I have always had pets, and grew up on a farm. When I first moved to the city (in London, UK), I had to give up owning a dog, and it was a real rip for me as I like having them around. I had always felt that pets were about being social. Owing them, taking them for walks at the park, or down the beach, pets are generally fun to be around and make you a more social person. They are good for the soul and live for the moment, and are always pleased to see you. They are good with kids and show you the value of life.
But they are getting increasingly hard to look after properly. People’s lives simply don’t have a lot of time anymore. And there is a general feeling that, as they are social animals, it isn’t healthy to leave most pets alone for 7-10 hours everyday depending on your work/ family schedule.
Well, myself and my partner Bronwyn are just like most pet owners. We love pets. And we love living a modern, active life. Sometimes there simply isn’t enough time in the day to look after our pets as much as we would like.
So we depend on a small, tight knit group of people, family and friends to help us out with our pets when we need it. And we help them back if they need it with their pets, or pay them a little something for their time.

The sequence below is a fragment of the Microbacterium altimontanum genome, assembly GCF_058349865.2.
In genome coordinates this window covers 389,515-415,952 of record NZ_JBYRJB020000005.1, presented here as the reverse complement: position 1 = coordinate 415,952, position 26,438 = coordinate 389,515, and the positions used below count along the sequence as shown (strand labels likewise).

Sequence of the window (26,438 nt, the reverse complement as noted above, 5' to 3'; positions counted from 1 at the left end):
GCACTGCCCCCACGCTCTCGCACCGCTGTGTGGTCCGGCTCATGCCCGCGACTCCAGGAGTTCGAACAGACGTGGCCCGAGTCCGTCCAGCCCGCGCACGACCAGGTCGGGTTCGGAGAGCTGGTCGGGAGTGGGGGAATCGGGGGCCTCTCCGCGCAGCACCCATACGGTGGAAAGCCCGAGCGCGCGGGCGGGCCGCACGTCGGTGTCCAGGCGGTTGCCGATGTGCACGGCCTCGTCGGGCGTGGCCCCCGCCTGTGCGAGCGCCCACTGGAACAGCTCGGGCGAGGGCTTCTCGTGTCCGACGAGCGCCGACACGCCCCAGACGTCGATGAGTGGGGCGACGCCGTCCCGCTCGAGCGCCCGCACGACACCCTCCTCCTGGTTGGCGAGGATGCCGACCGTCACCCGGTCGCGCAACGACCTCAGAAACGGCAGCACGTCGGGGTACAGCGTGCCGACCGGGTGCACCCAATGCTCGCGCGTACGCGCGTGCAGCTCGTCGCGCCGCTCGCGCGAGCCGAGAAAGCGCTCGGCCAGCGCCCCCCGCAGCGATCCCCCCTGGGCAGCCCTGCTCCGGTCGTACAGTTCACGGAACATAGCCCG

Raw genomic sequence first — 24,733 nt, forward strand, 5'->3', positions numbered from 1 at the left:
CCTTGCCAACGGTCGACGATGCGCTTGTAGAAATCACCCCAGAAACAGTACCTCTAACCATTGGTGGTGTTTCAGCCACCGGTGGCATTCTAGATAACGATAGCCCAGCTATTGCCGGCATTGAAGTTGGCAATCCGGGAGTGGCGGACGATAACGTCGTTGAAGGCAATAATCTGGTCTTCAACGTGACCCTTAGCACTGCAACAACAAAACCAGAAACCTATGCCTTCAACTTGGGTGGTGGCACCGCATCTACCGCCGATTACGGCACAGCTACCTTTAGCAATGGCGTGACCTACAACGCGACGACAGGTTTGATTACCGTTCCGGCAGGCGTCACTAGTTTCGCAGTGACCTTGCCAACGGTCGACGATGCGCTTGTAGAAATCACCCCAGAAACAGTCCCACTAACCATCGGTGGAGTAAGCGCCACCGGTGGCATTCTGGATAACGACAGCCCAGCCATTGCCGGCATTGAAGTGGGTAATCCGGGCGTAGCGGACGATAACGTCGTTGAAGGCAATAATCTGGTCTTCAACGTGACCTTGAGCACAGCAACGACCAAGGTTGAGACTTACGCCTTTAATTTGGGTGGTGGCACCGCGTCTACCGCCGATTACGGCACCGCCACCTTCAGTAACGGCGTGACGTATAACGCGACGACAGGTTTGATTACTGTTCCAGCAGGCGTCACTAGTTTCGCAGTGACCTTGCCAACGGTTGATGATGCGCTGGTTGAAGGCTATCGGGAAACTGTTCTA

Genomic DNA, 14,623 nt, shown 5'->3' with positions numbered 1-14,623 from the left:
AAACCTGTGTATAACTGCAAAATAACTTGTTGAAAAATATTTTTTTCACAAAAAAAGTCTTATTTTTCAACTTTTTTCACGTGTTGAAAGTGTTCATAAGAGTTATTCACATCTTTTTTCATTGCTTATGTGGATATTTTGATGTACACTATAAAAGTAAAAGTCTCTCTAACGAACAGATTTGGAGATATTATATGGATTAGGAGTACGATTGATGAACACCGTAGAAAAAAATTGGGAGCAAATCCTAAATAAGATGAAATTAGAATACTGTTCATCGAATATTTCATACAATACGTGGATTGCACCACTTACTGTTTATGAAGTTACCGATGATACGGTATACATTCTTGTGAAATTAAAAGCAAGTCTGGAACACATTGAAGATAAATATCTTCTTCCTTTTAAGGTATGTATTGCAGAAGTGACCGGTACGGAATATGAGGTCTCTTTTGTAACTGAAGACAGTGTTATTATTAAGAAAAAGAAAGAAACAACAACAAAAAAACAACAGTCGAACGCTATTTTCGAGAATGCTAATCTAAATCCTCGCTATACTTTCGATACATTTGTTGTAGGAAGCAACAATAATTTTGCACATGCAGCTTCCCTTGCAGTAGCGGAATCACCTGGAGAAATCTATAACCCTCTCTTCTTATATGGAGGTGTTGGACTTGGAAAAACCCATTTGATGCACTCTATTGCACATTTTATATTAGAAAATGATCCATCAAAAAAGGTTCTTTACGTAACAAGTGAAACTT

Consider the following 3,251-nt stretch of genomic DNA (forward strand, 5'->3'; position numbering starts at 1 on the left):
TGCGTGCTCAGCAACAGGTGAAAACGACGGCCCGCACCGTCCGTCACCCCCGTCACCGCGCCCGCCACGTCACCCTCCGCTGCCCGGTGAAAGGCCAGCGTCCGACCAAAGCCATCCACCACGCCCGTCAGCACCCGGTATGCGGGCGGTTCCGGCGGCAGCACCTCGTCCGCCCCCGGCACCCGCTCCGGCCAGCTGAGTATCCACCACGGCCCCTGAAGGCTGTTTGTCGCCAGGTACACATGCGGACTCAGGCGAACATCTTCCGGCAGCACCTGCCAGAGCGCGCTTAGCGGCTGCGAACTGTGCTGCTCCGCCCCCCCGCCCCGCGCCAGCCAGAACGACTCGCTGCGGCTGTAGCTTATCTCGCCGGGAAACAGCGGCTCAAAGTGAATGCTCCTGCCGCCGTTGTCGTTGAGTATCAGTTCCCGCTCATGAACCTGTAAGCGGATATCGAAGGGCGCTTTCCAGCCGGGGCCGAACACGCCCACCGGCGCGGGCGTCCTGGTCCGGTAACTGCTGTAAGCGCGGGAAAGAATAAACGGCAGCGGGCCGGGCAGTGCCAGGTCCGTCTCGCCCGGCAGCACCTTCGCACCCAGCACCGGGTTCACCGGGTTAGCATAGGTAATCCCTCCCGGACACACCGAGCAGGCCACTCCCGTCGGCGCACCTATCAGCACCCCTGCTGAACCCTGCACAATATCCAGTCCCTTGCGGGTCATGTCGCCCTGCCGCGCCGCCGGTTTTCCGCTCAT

We recently moved house ( & country – from Wellington to Melbourne), and we needed to build a trusted social circle pretty fast to help us out with our pets as we had no family here. When we researched the local market, we were really struck by how little trusted information there is on the internet about rating different service providers. Lots of listings, not much ratings. And most seemed to be really expensive as well. Virtually all seemed to be quite far away, apart from mobile in-home sitters.
We ended up asking some of the people down at our local dog park to help us out.
But it really bugged us that whilst people would generally be happy to help out, there was still 1) no way of understanding who exactly would be able to help out, and 2) understanding the type of help they could provide (sitting, homestays, price etc).
That’s when we came up with the concept of PetHomeStay – a trusted social system where people could easily build credibility with their neighbours and exchange help around their pets. It’s about fundamentally assisting your community, earning a bit of money for your time if you want to, and helping to make owning a pet fun & easy again.
I personally don’t think anybody will become a millionaire by looking after a pet for $20-40 a night, but, if a provider does charge the money, it is a little bit of extra cash that they wouldn’t have had otherwise. I think it is great for teaching teenagers the value of money and a job, as long as their parents approve. And probably students could do with extra money doing something pretty simple. But most people will happily look after someones pet if it isn’t too much hassle organising it – and that’s what we provide.
We would love to know if there are other groups of people that would use PetHomeStay and what their primary driver would be – let us know!